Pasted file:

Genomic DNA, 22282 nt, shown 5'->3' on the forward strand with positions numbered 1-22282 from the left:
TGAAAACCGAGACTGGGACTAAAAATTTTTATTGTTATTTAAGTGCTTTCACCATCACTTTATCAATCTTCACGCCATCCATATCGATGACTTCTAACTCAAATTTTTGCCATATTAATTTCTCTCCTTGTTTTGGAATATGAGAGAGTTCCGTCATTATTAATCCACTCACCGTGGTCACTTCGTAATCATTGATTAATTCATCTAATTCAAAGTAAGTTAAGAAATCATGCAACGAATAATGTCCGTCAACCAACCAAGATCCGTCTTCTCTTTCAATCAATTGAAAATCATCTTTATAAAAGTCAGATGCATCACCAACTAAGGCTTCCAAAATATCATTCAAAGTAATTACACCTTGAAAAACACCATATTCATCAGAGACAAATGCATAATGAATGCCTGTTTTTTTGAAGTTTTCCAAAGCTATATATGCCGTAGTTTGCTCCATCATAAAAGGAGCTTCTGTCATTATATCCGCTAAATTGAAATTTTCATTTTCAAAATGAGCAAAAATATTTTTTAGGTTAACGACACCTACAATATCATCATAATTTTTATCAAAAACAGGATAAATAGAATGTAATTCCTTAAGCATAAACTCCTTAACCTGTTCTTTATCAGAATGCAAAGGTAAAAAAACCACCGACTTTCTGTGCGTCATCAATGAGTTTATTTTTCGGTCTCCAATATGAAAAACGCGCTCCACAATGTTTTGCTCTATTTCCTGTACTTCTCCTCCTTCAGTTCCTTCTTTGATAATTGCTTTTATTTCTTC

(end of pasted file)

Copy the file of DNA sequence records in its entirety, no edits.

Genomic DNA, 22282 nt, shown 5'->3' on the forward strand with positions numbered 1-22282 from the left:
TGAAAACCGAGACTGGGACTAAAAATTTTTATTGTTATTTAAGTGCTTTCACCATCACTTTATCAATCTTCACGCCATCCATATCGATGACTTCTAACTCAAATTTTTGCCATATTAATTTCTCTCCTTGTTTTGGAATATGAGAGAGTTCCGTCATTATTAATCCACTCACCGTGGTCACTTCGTAATCATTGATTAATTCATCTAATTCAAAGTAAGTTAAGAAATCATGCAACGAATAATGTCCGTCAACCAACCAAGATCCGTCTTCTCTTTCAATCAATTGAAAATCATCTTTATAAAAGTCAGATGCATCACCAACTAAGGCTTCCAAAATATCATTCAAAGTAATTACACCTTGAAAAACACCATATTCATCAGAGACAAATGCATAATGAATGCCTGTTTTTTTGAAGTTTTCCAAAGCTATATATGCCGTAGTTTGCTCCATCATAAAAGGAGCTTCTGTCATTATATCCGCTAAATTGAAATTTTCATTTTCAAAATGAGCAAAAATATTTTTTAGGTTAACGACACCTACAATATCATCATAATTTTTATCAAAAACAGGATAAATAGAATGTAATTCCTTAAGCATAAACTCCTTAACCTGTTCTTTATCAGAATGCAAAGGTAAAAAAACCACCGACTTTCTGTGCGTCATCAATGAGTTTATTTTTCGGTCTCCAATATGAAAAACGCGCTCCACAATGTTTTGCTCTATTTCCTGTACTTCTCCTCCTTCAGTTCCTTCTTTGATAATTGCTTTTATTTCTTC